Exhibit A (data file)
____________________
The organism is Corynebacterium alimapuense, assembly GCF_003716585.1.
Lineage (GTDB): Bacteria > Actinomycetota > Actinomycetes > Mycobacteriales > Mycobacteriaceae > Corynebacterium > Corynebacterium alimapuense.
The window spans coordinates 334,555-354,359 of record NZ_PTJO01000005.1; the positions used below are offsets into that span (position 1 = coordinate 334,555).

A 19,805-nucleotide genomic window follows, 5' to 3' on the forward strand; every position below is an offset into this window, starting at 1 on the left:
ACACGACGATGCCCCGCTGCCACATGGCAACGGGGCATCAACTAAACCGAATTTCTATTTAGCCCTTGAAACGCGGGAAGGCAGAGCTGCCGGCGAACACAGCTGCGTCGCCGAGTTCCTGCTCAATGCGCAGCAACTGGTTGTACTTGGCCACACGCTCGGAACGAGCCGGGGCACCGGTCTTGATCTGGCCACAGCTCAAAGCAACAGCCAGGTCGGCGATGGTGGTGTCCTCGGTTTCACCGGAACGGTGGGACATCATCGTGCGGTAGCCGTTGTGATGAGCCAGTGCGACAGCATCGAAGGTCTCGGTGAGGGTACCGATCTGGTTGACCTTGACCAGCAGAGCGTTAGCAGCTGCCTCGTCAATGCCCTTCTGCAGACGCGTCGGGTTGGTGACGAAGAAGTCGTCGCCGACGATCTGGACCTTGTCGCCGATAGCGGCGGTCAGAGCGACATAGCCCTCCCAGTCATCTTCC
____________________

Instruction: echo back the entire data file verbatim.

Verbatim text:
The organism is Corynebacterium alimapuense, assembly GCF_003716585.1.
Lineage (GTDB): Bacteria > Actinomycetota > Actinomycetes > Mycobacteriales > Mycobacteriaceae > Corynebacterium > Corynebacterium alimapuense.
The window spans coordinates 334,555-354,359 of record NZ_PTJO01000005.1; the positions used below are offsets into that span (position 1 = coordinate 334,555).

A 19,805-nucleotide genomic window follows, 5' to 3' on the forward strand; every position below is an offset into this window, starting at 1 on the left:
ACACGACGATGCCCCGCTGCCACATGGCAACGGGGCATCAACTAAACCGAATTTCTATTTAGCCCTTGAAACGCGGGAAGGCAGAGCTGCCGGCGAACACAGCTGCGTCGCCGAGTTCCTGCTCAATGCGCAGCAACTGGTTGTACTTGGCCACACGCTCGGAACGAGCCGGGGCACCGGTCTTGATCTGGCCACAGCTCAAAGCAACAGCCAGGTCGGCGATGGTGGTGTCCTCGGTTTCACCGGAACGGTGGGACATCATCGTGCGGTAGCCGTTGTGATGAGCCAGTGCGACAGCATCGAAGGTCTCGGTGAGGGTACCGATCTGGTTGACCTTGACCAGCAGAGCGTTAGCAGCTGCCTCGTCAATGCCCTTCTGCAGACGCGTCGGGTTGGTGACGAAGAAGTCGTCGCCGACGATCTGGACCTTGTCGCCGATAGCGGCGGTCAGAGCGACATAGCCCTCCCAGTCATCTTCC